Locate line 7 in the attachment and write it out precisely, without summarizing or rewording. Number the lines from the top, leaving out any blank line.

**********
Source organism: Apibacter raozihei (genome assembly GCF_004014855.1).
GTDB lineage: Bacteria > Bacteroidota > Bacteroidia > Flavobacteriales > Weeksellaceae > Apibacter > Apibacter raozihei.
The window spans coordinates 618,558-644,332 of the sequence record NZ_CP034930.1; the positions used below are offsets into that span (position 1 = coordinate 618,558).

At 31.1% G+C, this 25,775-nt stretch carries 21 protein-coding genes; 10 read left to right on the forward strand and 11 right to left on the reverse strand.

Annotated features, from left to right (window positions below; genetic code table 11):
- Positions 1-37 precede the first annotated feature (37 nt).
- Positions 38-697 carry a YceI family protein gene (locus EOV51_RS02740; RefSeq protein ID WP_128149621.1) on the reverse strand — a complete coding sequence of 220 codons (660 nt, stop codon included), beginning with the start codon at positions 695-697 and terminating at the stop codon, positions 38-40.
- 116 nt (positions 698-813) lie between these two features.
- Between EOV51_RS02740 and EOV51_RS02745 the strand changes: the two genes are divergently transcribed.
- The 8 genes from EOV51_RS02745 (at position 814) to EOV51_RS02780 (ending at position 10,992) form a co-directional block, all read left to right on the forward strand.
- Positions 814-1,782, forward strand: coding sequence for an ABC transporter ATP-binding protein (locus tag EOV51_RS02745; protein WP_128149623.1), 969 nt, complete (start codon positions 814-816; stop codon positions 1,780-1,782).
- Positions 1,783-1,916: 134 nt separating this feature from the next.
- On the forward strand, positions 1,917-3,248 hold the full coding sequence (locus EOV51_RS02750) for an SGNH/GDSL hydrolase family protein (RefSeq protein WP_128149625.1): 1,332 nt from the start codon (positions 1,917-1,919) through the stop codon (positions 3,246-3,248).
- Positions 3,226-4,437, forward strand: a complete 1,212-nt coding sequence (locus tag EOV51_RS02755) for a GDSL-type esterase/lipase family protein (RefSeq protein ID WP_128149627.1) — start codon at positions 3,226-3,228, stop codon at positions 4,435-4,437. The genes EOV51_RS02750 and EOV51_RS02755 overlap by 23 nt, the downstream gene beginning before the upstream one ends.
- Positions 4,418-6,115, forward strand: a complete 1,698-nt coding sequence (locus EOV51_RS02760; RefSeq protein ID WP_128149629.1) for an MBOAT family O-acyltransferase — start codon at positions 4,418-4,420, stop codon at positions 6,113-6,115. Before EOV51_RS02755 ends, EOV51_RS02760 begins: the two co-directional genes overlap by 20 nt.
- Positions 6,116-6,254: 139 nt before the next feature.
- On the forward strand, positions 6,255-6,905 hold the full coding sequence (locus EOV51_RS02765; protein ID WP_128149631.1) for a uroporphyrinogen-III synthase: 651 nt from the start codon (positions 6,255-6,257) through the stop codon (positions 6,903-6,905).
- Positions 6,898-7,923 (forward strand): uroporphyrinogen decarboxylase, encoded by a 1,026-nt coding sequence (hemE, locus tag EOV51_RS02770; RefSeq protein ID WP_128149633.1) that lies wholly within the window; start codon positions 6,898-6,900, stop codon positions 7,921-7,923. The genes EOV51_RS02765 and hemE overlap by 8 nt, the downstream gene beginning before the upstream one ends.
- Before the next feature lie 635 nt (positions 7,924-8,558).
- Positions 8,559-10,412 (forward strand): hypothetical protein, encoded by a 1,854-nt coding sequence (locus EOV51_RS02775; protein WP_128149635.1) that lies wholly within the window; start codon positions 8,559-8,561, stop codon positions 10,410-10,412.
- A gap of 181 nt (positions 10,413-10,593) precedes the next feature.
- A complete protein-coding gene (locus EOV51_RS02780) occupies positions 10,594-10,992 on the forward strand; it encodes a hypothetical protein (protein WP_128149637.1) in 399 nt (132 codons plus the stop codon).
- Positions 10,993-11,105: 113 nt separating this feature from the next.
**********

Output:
- Positions 38-697 carry a YceI family protein gene (locus EOV51_RS02740; RefSeq protein ID WP_128149621.1) on the reverse strand — a complete coding sequence of 220 codons (660 nt, stop codon included), beginning with the start codon at positions 695-697 and terminating at the stop codon, positions 38-40.